To understand the structural changes accompanying estrogen deficiency-induced bone loss, we examined the temporal changes in cancellous bone structure in an animal model of postmenopausal osteoporosis. Matured rats were subjected to bilateral ovariectomy, and groups of eight animals were sacrificed at 5-day intervals. Histomorphometric and trabecular strut analyses of the excised proximal tibia, and bone mineral density measurement of the distal femur, were used to investigate cancellous bone loss as a result of estrogen deficiency. There was an immediate increase in bone turnover after ovariectomy, as evidenced by rapid increases in osteoclast surface (400%) and bone formation rate (270%). The resultant time-dependent decrease in cancellous bone volume was highly related to a decrease in trabecular plate number and connectivity parameters, but was not related to the thickness of the remaining cancellous plates. Our results suggest that cancellous bone loss due to estrogen deficiency is the result of decreased connectivity, likely due to osteoclast perforation of trabecular plates, followed by complete removal of the plate without prior generalized thinning.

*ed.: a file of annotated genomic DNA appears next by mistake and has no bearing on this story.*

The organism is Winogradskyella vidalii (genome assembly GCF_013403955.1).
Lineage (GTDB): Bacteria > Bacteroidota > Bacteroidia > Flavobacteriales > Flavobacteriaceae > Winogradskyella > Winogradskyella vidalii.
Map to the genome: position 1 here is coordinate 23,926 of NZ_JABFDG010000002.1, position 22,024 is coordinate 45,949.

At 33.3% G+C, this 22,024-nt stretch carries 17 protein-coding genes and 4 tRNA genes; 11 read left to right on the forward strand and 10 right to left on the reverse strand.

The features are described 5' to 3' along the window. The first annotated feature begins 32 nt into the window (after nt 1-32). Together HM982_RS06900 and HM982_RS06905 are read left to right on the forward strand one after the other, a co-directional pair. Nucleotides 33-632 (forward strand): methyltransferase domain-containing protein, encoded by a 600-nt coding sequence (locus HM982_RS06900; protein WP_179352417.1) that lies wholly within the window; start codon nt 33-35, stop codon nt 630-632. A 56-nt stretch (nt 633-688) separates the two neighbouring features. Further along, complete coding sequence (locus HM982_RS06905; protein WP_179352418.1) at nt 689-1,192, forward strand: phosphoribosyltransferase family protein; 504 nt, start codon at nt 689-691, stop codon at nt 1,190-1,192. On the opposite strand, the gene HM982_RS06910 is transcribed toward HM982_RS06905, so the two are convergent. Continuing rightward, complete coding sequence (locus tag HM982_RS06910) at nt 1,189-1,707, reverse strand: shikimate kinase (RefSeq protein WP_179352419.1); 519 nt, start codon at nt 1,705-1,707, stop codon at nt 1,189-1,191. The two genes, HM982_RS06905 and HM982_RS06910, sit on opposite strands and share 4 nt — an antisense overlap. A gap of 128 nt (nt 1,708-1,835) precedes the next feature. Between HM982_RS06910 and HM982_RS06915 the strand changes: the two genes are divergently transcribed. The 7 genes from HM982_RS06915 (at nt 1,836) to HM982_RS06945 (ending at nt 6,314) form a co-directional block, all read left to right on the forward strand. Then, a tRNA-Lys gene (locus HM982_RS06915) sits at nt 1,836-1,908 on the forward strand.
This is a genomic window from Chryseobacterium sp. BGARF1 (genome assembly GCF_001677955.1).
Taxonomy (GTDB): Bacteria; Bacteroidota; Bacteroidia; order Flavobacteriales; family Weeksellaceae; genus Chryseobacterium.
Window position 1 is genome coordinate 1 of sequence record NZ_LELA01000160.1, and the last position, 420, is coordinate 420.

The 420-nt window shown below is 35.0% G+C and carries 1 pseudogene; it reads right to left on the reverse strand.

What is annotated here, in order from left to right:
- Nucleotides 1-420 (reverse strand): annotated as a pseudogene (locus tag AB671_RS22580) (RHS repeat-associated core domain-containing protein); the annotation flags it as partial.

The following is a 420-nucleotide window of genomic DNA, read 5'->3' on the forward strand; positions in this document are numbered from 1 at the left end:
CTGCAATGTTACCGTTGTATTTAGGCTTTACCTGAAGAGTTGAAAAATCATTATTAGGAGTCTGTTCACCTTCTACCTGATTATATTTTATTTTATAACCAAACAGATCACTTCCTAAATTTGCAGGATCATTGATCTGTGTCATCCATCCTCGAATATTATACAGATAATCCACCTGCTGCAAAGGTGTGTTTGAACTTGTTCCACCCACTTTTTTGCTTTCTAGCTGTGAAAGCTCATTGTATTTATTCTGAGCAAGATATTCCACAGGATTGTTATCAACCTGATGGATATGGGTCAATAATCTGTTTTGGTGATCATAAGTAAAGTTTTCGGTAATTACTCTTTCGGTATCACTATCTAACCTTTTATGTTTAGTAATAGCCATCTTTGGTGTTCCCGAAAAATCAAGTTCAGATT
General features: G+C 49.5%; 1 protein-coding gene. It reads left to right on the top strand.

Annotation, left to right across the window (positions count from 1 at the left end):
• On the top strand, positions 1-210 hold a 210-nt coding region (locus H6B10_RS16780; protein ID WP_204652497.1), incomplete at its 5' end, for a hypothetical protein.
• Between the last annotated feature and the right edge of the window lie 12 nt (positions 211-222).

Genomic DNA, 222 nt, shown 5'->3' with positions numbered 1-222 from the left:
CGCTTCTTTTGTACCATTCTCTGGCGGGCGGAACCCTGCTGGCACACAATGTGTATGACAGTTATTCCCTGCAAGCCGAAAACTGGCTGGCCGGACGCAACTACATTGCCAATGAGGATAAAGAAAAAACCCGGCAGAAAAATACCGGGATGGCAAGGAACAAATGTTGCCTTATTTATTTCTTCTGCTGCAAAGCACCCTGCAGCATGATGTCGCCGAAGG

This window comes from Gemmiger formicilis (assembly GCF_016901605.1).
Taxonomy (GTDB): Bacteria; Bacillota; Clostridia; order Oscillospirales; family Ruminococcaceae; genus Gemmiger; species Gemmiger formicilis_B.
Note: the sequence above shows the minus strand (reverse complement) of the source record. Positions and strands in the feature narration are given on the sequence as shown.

Keywords: Ovariectomy; Histomorphometry; Osteopenia; Cancellous bone; Strut analysis